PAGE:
In 2011, U.S. Gypsum, the mine and drywall plant that kept Empire, Nevada’s economy humming, shut down.  One of its workers, Fern (Frances McDormand), adjusts by living in a camper, picking up work at various Amazon warehouses and other places she can find it.  When the weather turns too cold, Fern remembers Linda (Linda May) telling her about the Rubber Tramp Rendezvous (RTA), a community gathering and type of outdoor convention where she will solidify her place in “Nomadland.”

Laura's Review: A-

Writer/director Chloé Zhao fashioned her last film, "The Rider," casting the real non-actors from their own story.  When producer Frances McDormand brought her Jessica Bruder's book, the actress wasn’t sure that she should be a part of the project, but Zhao wisely cast her in the lead to bring interest to a project with less of an audience hook than a modern American Western.  As the fictional Fern, McDormand lived and worked among the nomads, her performance suggesting that we are seeing more of the real Fran than we ever have before.  But the Oscar winner is buoyed by some terrific support from many of the non-actors appearing here, most notably Swankie and Linda May.

This is a movie about people who prefer a life untethered, a choice that confounds many.  Watch Fern squirm when she’s greeted by a former coworker who refers to her as ‘homeless’ and offers help, corrected with ‘I’m not homeless, I’m houseless – they’re not the same thing.’  There is great beauty in the wide, open spaces Fern ranges around in ("God's Own Country" cinematographer Joshua James Richards favors so many magic hour shots it becomes borderline cliché, but one cannot dismiss the loveliness of that pink hued solitude), but there is also a melancholy quality to this lifestyle – Fern is always leaving someone (or, in one case, a friend’s abandoned dog) or watching someone leaving.

Friendships made on the road may be transitory, but paths have a habit of crossing, Fern enjoying an outdoor facial with Linda at the RTA she’d originally had no intention of attending.  And that meeting is like a celebratory convention of sorts, where sleek new RVs are exhibited along with lectures on ‘The 10 Commandents of Stealth Parking’ and ‘How to deal with your own sh%t’ (accompanied by the pros and cons of various bucket shapes and sizes).  There are also swap meets where one man’s trash may become another’s treasure and it is here that Fern meets Dave (David Strathairn), an interested gentleman who gets her onto a dance floor and convinces her to join him at his next paying gig working fast food at a tourist stop.

Unfortunately, where Dave’s character eventually lands is a head scratcher, even though Strathairn adds on-the-road courtliness to the proceedings.  Much more impactful is Swankie, the real life nomad whose medical prognosis evokes a reverie on life’s greatest pleasures, the film’s most moving, poetic scene (not all of the real life nomads cast here exhibit this much natural acting ability).  McDormand is at her most no-nonsense, down-to-earth self as Fern, capable if not always experienced, her demeanor softening as Fern’s recollections of her deceased husband become more frequent, shedding light on her character.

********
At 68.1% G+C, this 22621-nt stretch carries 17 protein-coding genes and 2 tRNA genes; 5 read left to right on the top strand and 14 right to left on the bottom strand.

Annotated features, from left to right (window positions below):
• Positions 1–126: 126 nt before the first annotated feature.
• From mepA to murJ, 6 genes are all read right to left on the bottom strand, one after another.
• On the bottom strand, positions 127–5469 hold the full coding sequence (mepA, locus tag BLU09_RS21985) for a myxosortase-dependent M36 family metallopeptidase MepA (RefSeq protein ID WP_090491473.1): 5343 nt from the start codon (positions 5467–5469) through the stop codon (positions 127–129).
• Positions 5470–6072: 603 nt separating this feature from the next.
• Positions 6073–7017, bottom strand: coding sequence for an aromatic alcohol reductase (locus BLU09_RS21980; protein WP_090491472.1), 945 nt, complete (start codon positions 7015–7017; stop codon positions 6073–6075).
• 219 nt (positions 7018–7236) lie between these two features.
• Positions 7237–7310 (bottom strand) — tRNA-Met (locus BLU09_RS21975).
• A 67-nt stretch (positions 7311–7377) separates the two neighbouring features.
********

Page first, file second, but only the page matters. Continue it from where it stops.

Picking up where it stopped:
Zhao has an unusual method of filmmaking that fits her subject like a glove.  Ludovico Einaudi’s music begins with a pretty piano melody, picking up sad violins then gathering power adding windshield wipers and weather into the mix.  Despite a couple of off notes, “Nomadland” settles into your bones like a great piece of American literature. 

Robin's Review: B

In 2011, the US Gypsum Corporation closed its mining operation in Empire, Nevada and, as a result, closed down the town, even taking away its zip code. One worker at the plant, Fern (Frances McDormand), who also lost her husband recently, decides to go off the grid and live out of her van in “Nomadland.”

Writer-director-editor-producer Chloe Zhao uses the 2017 non-fiction book, Nomadland: Surviving America in the Twenty-First Century, as the basis of this personal survival tale. Following the Great Recession of 2009 (as opposed to the Greater Recession we now face perpetrated by the incompetence of the former president), many older Americans lost their homes and turned to the nomadic existence on America’s roads in search of work and eke out an existence.

Zhao personifies this wandering tribe of nomads with Fern, a taciturn, no nonsense woman who faces her shattered life with the resolve to persist and find a new path and direction. Highlighted by the stark, beautiful landscape (beautifully shot by Joshua James Richards), Fern is given a cloak of nobility in her stoic acceptance of what life has handed her.

Much of the cast is peopled by actual members of the nomadic family. Chloe Zhao also makes them noble too and, to show their unity, there are multiple scenes with them sitting around a campfire singing songs. This, to me, kind of sugarcoats what has to be a hard and often dangerous lifestyle chosen out of desperation, not altruism.

Frances McDormand is a first among equals in this mixture of the real life players and the actor cast. Oddly, David Strathairn appears as Dave, another nomadic wanderer rep’ing Fern’s love life, but his addition does not quite fit in. The non-acting cast is uneven but two, Swankie and Linda May, stand out.

It is not a life that I would want to have to live but you have to give the folks that do the credit they deserve as survivors. They should not have to be there though but their country failed them.

Searchlight is releasing Nomadland in theaters and on Hulu on 2/19/2021.